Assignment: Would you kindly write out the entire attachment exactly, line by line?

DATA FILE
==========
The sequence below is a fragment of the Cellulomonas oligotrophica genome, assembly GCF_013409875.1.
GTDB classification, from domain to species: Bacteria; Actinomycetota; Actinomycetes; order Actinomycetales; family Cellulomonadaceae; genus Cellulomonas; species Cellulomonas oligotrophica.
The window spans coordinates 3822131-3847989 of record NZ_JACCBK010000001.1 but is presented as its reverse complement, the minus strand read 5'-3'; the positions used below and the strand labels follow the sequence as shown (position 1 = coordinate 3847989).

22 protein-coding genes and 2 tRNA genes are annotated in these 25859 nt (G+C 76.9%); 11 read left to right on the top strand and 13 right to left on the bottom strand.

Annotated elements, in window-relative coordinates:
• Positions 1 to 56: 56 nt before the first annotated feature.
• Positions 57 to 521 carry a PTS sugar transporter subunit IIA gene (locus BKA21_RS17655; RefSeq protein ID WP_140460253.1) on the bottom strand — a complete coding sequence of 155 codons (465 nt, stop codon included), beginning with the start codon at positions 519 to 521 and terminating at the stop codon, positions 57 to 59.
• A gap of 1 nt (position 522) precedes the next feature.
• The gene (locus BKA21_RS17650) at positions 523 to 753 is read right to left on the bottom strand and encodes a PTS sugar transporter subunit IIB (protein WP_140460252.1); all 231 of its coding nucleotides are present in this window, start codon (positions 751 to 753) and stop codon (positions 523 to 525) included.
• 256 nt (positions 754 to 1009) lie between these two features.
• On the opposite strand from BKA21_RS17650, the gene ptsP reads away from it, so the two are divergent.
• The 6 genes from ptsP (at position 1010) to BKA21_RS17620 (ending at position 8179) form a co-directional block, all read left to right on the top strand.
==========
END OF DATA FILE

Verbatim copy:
The sequence below is a fragment of the Cellulomonas oligotrophica genome, assembly GCF_013409875.1.
GTDB classification, from domain to species: Bacteria; Actinomycetota; Actinomycetes; order Actinomycetales; family Cellulomonadaceae; genus Cellulomonas; species Cellulomonas oligotrophica.
The window spans coordinates 3822131-3847989 of record NZ_JACCBK010000001.1 but is presented as its reverse complement, the minus strand read 5'-3'; the positions used below and the strand labels follow the sequence as shown (position 1 = coordinate 3847989).

22 protein-coding genes and 2 tRNA genes are annotated in these 25859 nt (G+C 76.9%); 11 read left to right on the top strand and 13 right to left on the bottom strand.

Annotated elements, in window-relative coordinates:
• Positions 1 to 56: 56 nt before the first annotated feature.
• Positions 57 to 521 carry a PTS sugar transporter subunit IIA gene (locus BKA21_RS17655; RefSeq protein ID WP_140460253.1) on the bottom strand — a complete coding sequence of 155 codons (465 nt, stop codon included), beginning with the start codon at positions 519 to 521 and terminating at the stop codon, positions 57 to 59.
• A gap of 1 nt (position 522) precedes the next feature.
• The gene (locus BKA21_RS17650) at positions 523 to 753 is read right to left on the bottom strand and encodes a PTS sugar transporter subunit IIB (protein WP_140460252.1); all 231 of its coding nucleotides are present in this window, start codon (positions 751 to 753) and stop codon (positions 523 to 525) included.
• 256 nt (positions 754 to 1009) lie between these two features.
• On the opposite strand from BKA21_RS17650, the gene ptsP reads away from it, so the two are divergent.
• The 6 genes from ptsP (at position 1010) to BKA21_RS17620 (ending at position 8179) form a co-directional block, all read left to right on the top strand.